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Ford tests rear-drive 4cyl engine for Falcon

Famous four: The Ford Falcon's new EcoBoost four-cylinder engine is meeting its test targets, says Ford.

Countdown begins to Ford’s EcoBoost future as it starts 4cyl test regime

Ford logo11 Sep 2009

By RON HAMMERTON

FORD Australia has begun local testing of its forthcoming EcoBoost four-cylinder engine in ‘Falcon configuration’ in readiness for its 2011 debut as the fuel-efficiency hero for the locally made large car.

Ford Australia president and CEO Marin Burela confirmed the testing regime in Melbourne today, although he stopped short of saying the engine – featuring a combination of direct injection and turbocharging for high fuel efficiency and strong torque – had actually been fitted to a Falcon test car.

Asked at a media briefing if EcoBoost was being tested in Falcon, Mr Burela said: “We have test vehicles that we have been testing. We use different types of vehicles. We have mules that have the Falcon configuration.”‘Falcon configuration’ means driving the rear wheels, as the big Australian car will be the world-first application of the high-efficiency 2.0-litre petrol engine in that mode.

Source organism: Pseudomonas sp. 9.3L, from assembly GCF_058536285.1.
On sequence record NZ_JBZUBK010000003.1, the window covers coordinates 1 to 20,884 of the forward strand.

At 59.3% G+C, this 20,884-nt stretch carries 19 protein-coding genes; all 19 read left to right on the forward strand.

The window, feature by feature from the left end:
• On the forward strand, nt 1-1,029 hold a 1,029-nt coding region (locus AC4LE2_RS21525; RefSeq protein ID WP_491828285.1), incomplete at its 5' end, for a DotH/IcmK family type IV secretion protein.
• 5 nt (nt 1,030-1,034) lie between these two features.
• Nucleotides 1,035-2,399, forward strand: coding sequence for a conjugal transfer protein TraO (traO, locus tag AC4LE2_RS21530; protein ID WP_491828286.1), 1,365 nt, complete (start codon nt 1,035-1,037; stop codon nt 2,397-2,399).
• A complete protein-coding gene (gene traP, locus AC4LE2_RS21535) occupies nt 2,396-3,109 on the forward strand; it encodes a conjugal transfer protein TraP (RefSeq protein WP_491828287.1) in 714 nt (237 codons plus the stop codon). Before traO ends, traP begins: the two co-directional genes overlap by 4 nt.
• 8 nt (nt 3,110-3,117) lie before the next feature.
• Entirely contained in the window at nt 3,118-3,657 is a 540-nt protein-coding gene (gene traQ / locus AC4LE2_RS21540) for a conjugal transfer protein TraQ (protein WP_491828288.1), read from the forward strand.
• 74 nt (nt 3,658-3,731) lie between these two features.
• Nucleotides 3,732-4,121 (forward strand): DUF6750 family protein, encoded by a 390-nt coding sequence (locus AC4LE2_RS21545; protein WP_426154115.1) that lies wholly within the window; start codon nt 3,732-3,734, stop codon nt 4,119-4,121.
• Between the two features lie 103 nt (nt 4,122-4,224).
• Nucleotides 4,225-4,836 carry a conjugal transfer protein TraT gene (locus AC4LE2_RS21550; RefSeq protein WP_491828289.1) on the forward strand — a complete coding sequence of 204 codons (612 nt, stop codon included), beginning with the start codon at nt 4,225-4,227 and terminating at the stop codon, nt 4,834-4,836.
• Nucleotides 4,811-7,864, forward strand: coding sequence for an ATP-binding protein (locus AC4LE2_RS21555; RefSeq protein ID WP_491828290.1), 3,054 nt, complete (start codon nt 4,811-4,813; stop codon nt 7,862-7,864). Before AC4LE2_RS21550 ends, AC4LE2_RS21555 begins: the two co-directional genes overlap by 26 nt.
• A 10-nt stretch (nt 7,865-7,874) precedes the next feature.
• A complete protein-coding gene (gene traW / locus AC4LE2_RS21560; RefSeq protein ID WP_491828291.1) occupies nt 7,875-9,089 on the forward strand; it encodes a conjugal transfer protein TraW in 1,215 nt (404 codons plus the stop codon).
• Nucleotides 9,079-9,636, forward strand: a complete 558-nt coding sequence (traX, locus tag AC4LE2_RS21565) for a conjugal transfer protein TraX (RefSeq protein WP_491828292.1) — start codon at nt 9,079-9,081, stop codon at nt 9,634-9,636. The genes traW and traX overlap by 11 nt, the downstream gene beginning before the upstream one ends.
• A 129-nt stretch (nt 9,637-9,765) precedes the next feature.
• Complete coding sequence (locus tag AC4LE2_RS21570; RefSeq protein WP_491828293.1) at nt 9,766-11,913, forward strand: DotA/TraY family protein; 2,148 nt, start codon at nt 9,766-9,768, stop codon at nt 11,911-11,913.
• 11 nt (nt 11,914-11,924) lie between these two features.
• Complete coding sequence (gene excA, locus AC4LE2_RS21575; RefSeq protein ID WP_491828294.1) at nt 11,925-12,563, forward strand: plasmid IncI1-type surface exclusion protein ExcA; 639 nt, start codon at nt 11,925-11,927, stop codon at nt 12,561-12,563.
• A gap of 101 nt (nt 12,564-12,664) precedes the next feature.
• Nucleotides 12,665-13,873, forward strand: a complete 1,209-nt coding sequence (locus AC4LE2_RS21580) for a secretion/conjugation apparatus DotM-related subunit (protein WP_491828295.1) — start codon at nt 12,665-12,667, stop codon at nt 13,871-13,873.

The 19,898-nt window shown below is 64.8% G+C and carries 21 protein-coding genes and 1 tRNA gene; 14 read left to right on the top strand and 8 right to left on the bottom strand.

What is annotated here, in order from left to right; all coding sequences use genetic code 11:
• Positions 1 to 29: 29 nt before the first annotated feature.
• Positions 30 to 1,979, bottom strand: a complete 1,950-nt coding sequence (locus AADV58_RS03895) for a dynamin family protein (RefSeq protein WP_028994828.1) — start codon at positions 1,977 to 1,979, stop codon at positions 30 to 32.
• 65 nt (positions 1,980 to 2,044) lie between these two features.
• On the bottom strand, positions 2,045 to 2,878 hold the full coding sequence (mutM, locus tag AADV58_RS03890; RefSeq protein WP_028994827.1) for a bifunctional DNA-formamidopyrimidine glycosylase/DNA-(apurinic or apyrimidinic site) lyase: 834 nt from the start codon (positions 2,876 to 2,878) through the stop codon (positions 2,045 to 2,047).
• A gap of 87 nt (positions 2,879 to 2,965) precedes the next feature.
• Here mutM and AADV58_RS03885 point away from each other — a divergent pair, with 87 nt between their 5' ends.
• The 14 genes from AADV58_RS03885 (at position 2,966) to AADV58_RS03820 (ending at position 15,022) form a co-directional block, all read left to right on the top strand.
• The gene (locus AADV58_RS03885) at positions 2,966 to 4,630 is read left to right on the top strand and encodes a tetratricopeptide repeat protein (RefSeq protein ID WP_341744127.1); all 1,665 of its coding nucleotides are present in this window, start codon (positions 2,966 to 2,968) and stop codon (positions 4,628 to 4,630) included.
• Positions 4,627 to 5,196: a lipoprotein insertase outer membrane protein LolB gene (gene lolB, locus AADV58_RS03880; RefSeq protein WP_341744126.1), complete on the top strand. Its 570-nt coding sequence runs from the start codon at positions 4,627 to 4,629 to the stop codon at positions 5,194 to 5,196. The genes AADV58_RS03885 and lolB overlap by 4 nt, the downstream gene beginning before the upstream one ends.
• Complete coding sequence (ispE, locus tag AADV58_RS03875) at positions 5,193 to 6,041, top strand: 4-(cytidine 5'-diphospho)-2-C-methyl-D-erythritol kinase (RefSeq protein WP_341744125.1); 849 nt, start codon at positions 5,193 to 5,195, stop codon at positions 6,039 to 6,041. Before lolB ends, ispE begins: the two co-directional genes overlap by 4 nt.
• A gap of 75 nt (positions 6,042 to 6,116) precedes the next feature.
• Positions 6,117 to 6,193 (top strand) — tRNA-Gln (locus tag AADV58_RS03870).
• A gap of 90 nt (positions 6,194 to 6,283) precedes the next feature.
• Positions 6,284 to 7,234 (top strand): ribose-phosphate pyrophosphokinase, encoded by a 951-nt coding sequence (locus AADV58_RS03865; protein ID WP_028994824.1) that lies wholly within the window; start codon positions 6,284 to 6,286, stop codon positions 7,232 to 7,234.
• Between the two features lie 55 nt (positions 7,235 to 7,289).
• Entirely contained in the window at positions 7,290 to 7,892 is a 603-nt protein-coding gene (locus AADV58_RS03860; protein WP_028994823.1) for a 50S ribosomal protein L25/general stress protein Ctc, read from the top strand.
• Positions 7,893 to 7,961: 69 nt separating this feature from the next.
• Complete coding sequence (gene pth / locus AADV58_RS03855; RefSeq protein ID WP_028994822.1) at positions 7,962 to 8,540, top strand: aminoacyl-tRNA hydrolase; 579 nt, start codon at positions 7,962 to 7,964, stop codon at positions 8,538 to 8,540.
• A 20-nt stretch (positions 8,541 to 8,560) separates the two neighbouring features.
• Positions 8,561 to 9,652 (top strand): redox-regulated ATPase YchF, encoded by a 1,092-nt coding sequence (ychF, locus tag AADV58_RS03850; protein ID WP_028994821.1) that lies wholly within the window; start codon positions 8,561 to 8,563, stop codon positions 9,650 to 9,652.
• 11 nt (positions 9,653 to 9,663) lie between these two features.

Front-wheel drive applications are destined to hit the showrooms in the United States next year, in cars such as the Ford Fusion, as Ford spreads the technology across its range around the globe.

27 center imageLeft: The Cleveland Engine Plant becomes the first Ford manufacturing site in the world to produce EcoBoost engines in V6 guise.

Mr Burela said the Falcon four-cylinder EcoBoost program was on target, although he lamented the fact that Ford would have to wait until 2011 to get it in the showrooms.

“I’d like to have all these technologies here in three months,” he said, referring also to the diesel engine for the Territory due in 2011.